We techie types are quite often much more comfortable in front of a keyboard knocking out code, than out in the yard splitting logs for winter, and even the little jobs like cutting the grass are sometimes just too much like hard manual labour for our liking. The obvious solution is a robot mower, but they’re kinda boring, with their low-tech spinning metal blades. What we need is a big frickin’ laser. YouTuber [rctestflight] has been experimenting with using a 40W blue diode laser module to cut the weeds, (Video, embedded below) and it sort of works, albeit in a rather dangerous fashion.
The first test used a fixed assembly, mounting the laser to a camera lens, upon a rotating gear driven by a small stepper motor. An Arduino controls the beam scanning, very slowly, burning the grass in its sights. But with a range limited to around eight feet best case, sitting in one spot just isn’t going to cut it. (sorry) The obvious next step was to mount one of the tested laser modules onto a moveable platform. After tweaking one of his earlier projects — a tracked rover — with a new gearbox design, it could now drive slow enough to be useful for this slow task. The laser was mounted to a simple linear rail slider, with an attempt at a vacuum pickup system to suck up the clippings, removing them from the beam path, and stopping them impeding the cutting efficiency of the laser.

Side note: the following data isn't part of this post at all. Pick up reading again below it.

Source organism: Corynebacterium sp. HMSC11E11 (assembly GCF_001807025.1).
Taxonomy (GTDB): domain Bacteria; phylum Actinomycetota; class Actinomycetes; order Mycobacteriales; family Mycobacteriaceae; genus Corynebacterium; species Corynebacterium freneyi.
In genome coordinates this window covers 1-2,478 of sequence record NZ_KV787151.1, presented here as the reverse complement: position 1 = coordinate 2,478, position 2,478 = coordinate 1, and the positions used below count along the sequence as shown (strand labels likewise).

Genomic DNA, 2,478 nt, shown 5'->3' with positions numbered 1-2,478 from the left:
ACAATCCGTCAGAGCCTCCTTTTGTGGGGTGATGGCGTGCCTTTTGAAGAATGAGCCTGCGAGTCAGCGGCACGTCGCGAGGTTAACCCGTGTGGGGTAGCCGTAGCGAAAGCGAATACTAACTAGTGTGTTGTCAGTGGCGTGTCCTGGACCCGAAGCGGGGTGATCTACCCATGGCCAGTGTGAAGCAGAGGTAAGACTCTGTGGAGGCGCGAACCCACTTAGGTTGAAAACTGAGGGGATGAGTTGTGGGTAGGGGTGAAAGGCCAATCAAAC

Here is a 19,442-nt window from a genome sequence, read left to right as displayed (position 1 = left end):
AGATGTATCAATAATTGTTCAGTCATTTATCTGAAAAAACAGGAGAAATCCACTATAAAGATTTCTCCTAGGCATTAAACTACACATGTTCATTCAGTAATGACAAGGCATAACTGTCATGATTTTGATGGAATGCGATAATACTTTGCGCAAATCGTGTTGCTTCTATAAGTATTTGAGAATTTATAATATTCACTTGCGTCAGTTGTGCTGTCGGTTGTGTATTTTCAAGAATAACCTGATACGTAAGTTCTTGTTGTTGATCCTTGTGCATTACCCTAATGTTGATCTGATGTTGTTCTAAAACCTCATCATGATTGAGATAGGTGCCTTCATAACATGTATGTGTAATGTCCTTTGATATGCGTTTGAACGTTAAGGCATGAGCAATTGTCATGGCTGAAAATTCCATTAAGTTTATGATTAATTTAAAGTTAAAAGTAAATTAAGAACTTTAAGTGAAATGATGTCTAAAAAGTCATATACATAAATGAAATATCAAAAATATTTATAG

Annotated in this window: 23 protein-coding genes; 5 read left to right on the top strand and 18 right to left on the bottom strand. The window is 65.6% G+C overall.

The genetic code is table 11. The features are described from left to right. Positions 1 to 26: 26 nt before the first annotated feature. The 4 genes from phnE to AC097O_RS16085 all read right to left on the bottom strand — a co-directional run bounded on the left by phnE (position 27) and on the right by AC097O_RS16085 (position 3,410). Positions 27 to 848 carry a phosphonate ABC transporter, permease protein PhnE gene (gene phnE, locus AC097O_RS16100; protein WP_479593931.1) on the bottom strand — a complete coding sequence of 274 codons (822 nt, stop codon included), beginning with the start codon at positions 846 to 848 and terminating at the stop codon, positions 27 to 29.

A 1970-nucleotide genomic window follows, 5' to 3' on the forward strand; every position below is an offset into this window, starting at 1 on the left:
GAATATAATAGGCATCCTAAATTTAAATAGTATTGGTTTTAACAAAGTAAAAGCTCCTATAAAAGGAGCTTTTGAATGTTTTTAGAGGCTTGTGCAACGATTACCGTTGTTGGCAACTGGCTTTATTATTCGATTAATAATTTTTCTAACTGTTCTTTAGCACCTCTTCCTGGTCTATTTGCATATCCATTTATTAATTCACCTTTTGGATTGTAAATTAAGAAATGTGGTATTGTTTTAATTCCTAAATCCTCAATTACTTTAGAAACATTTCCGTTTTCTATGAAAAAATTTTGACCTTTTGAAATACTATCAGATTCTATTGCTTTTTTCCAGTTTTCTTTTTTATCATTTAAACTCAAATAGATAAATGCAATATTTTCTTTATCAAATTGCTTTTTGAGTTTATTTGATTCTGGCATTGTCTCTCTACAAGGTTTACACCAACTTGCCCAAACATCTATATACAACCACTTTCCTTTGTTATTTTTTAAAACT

Obviously this vacuum idea didn’t work, and since the contraption takes the best part of a week to cut just one small area, we reckon it would likely be growing faster than that! Still, it must have been fun to build it anyway. It just goes to show that despite the march of technological progress, maybe the boring old spinning blades of old are still the best way to get the job done.
Lawnmowing is clearly one of those jobs we love to hate, and do so with hacks. Here’s a way to prevent your mower sucking up foreign bodies and hurling them at you at ballistic speeds, and for those who really want to be hands off, add RTK-GPS to a robot mower, and just leave it to do the dirty work.
Thanks to [Måns], [electronoob] and [Ostracus] for the tip!